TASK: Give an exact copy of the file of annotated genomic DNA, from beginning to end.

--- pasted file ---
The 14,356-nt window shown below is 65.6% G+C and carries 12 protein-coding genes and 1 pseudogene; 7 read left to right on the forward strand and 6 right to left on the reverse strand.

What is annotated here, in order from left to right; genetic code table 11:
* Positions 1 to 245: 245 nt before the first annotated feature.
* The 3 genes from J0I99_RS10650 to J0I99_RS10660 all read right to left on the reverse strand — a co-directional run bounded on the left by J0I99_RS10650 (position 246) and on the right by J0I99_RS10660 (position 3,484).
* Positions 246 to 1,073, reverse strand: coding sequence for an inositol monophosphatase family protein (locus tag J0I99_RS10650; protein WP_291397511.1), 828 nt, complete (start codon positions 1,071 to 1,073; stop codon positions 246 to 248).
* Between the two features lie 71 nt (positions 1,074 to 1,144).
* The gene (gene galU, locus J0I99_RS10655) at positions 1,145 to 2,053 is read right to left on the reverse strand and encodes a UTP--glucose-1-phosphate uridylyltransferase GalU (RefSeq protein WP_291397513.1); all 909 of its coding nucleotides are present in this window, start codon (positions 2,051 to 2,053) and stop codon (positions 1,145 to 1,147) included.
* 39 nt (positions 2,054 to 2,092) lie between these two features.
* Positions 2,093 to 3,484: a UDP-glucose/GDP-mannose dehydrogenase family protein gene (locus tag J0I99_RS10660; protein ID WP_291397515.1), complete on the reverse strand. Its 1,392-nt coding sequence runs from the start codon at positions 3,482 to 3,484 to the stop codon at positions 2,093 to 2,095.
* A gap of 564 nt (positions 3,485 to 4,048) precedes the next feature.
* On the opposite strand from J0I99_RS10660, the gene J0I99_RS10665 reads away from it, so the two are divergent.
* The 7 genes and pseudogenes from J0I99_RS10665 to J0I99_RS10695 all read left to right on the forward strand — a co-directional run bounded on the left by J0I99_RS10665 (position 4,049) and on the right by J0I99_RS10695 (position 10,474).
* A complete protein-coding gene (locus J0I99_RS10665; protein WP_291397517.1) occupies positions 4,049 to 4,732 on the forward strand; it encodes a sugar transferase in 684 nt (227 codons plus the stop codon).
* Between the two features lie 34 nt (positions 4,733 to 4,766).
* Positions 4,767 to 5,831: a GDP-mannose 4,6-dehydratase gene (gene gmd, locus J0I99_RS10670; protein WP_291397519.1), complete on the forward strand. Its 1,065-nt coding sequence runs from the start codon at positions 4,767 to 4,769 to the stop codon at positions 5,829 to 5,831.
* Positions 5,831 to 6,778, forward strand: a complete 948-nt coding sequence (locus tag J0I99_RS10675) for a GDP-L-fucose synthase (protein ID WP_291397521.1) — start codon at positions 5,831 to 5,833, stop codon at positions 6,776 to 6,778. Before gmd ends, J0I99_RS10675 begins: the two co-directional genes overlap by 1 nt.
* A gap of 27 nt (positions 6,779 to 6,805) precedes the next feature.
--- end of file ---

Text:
The 14,356-nt window shown below is 65.6% G+C and carries 12 protein-coding genes and 1 pseudogene; 7 read left to right on the forward strand and 6 right to left on the reverse strand.

What is annotated here, in order from left to right; genetic code table 11:
* Positions 1 to 245: 245 nt before the first annotated feature.
* The 3 genes from J0I99_RS10650 to J0I99_RS10660 all read right to left on the reverse strand — a co-directional run bounded on the left by J0I99_RS10650 (position 246) and on the right by J0I99_RS10660 (position 3,484).
* Positions 246 to 1,073, reverse strand: coding sequence for an inositol monophosphatase family protein (locus tag J0I99_RS10650; protein WP_291397511.1), 828 nt, complete (start codon positions 1,071 to 1,073; stop codon positions 246 to 248).
* Between the two features lie 71 nt (positions 1,074 to 1,144).
* The gene (gene galU, locus J0I99_RS10655) at positions 1,145 to 2,053 is read right to left on the reverse strand and encodes a UTP--glucose-1-phosphate uridylyltransferase GalU (RefSeq protein WP_291397513.1); all 909 of its coding nucleotides are present in this window, start codon (positions 2,051 to 2,053) and stop codon (positions 1,145 to 1,147) included.
* 39 nt (positions 2,054 to 2,092) lie between these two features.
* Positions 2,093 to 3,484: a UDP-glucose/GDP-mannose dehydrogenase family protein gene (locus tag J0I99_RS10660; protein ID WP_291397515.1), complete on the reverse strand. Its 1,392-nt coding sequence runs from the start codon at positions 3,482 to 3,484 to the stop codon at positions 2,093 to 2,095.
* A gap of 564 nt (positions 3,485 to 4,048) precedes the next feature.
* On the opposite strand from J0I99_RS10660, the gene J0I99_RS10665 reads away from it, so the two are divergent.
* The 7 genes and pseudogenes from J0I99_RS10665 to J0I99_RS10695 all read left to right on the forward strand — a co-directional run bounded on the left by J0I99_RS10665 (position 4,049) and on the right by J0I99_RS10695 (position 10,474).
* A complete protein-coding gene (locus J0I99_RS10665; protein WP_291397517.1) occupies positions 4,049 to 4,732 on the forward strand; it encodes a sugar transferase in 684 nt (227 codons plus the stop codon).
* Between the two features lie 34 nt (positions 4,733 to 4,766).
* Positions 4,767 to 5,831: a GDP-mannose 4,6-dehydratase gene (gene gmd, locus J0I99_RS10670; protein WP_291397519.1), complete on the forward strand. Its 1,065-nt coding sequence runs from the start codon at positions 4,767 to 4,769 to the stop codon at positions 5,829 to 5,831.
* Positions 5,831 to 6,778, forward strand: a complete 948-nt coding sequence (locus tag J0I99_RS10675) for a GDP-L-fucose synthase (protein ID WP_291397521.1) — start codon at positions 5,831 to 5,833, stop codon at positions 6,776 to 6,778. Before gmd ends, J0I99_RS10675 begins: the two co-directional genes overlap by 1 nt.
* A gap of 27 nt (positions 6,779 to 6,805) precedes the next feature.